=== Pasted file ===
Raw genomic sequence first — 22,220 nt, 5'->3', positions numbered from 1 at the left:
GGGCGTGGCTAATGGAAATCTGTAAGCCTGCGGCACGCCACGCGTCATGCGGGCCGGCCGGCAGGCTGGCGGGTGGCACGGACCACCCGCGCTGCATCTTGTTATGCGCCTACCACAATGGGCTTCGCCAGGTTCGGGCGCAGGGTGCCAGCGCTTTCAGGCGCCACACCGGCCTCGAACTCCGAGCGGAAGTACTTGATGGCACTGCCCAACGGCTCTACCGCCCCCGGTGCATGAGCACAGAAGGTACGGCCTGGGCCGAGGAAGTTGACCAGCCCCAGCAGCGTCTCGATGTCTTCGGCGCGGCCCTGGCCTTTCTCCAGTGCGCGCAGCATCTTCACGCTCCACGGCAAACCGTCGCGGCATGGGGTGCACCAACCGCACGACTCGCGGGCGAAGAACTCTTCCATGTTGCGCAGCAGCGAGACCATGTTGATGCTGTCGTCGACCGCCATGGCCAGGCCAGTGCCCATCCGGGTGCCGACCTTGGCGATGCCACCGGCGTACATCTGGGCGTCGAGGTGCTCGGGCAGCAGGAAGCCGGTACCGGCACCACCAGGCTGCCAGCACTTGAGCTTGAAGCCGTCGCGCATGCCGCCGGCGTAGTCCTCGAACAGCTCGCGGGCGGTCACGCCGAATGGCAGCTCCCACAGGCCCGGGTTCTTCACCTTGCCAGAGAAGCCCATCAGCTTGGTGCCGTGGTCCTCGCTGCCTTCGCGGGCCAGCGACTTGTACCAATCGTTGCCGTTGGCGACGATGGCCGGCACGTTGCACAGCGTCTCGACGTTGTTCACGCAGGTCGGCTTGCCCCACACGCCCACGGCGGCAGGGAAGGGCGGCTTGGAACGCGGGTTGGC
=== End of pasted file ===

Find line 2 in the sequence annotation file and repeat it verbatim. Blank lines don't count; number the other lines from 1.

GGGCGTGGCTAATGGAAATCTGTAAGCCTGCGGCACGCCACGCGTCATGCGGGCCGGCCGGCAGGCTGGCGGGTGGCACGGACCACCCGCGCTGCATCTTGTTATGCGCCTACCACAATGGGCTTCGCCAGGTTCGGGCGCAGGGTGCCAGCGCTTTCAGGCGCCACACCGGCCTCGAACTCCGAGCGGAAGTACTTGATGGCACTGCCCAACGGCTCTACCGCCCCCGGTGCATGAGCACAGAAGGTACGGCCTGGGCCGAGGAAGTTGACCAGCCCCAGCAGCGTCTCGATGTCTTCGGCGCGGCCCTGGCCTTTCTCCAGTGCGCGCAGCATCTTCACGCTCCACGGCAAACCGTCGCGGCATGGGGTGCACCAACCGCACGACTCGCGGGCGAAGAACTCTTCCATGTTGCGCAGCAGCGAGACCATGTTGATGCTGTCGTCGACCGCCATGGCCAGGCCAGTGCCCATCCGGGTGCCGACCTTGGCGATGCCACCGGCGTACATCTGGGCGTCGAGGTGCTCGGGCAGCAGGAAGCCGGTACCGGCACCACCAGGCTGCCAGCACTTGAGCTTGAAGCCGTCGCGCATGCCGCCGGCGTAGTCCTCGAACAGCTCGCGGGCGGTCACGCCGAATGGCAGCTCCCACAGGCCCGGGTTCTTCACCTTGCCAGAGAAGCCCATCAGCTTGGTGCCGTGGTCCTCGCTGCCTTCGCGGGCCAGCGACTTGTACCAATCGTTGCCGTTGGCGACGATGGCCGGCACGTTGCACAGCGTCTCGACGTTGTTCACGCAGGTCGGCTTGCCCCACACGCCCACGGCGGCAGGGAAGGGCGGCTTGGAACGCGGGTTGGC